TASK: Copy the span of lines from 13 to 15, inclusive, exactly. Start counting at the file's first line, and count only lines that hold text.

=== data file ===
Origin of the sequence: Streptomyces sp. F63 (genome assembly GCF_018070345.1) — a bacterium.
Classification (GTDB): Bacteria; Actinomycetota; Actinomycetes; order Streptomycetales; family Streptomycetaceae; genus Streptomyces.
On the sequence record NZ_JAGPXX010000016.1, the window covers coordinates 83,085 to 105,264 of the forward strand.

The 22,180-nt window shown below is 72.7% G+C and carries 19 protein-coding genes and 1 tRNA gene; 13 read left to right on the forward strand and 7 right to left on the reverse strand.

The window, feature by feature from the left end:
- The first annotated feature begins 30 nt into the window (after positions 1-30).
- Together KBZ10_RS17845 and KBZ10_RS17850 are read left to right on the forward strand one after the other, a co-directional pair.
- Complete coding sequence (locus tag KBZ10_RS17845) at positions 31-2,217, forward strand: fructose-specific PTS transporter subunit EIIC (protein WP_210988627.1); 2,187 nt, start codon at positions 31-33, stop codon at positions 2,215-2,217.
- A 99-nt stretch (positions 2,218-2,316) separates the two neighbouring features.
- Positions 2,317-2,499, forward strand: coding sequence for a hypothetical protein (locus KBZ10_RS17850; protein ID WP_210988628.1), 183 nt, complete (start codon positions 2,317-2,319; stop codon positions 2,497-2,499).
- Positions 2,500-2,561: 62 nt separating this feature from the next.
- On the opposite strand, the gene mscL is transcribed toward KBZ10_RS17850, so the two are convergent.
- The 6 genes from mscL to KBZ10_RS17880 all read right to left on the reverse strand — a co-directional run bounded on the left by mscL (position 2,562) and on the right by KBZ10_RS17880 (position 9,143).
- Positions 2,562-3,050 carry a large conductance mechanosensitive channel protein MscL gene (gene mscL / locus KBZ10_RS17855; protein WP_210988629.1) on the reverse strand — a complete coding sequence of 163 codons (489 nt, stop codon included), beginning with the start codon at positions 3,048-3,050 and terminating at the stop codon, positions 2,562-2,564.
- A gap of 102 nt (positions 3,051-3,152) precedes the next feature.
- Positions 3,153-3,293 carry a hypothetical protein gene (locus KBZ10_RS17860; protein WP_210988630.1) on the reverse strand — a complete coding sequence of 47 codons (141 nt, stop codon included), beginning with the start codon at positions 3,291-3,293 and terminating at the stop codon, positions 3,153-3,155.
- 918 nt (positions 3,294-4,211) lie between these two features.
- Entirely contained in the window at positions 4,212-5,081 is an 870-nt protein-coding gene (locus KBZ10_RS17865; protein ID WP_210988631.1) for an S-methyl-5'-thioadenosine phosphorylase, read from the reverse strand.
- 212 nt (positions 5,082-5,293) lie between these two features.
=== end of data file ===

- The 6 genes from mscL to KBZ10_RS17880 all read right to left on the reverse strand — a co-directional run bounded on the left by mscL (position 2,562) and on the right by KBZ10_RS17880 (position 9,143).
- Positions 2,562-3,050 carry a large conductance mechanosensitive channel protein MscL gene (gene mscL / locus KBZ10_RS17855; protein WP_210988629.1) on the reverse strand — a complete coding sequence of 163 codons (489 nt, stop codon included), beginning with the start codon at positions 3,048-3,050 and terminating at the stop codon, positions 2,562-2,564.
- A gap of 102 nt (positions 3,051-3,152) precedes the next feature.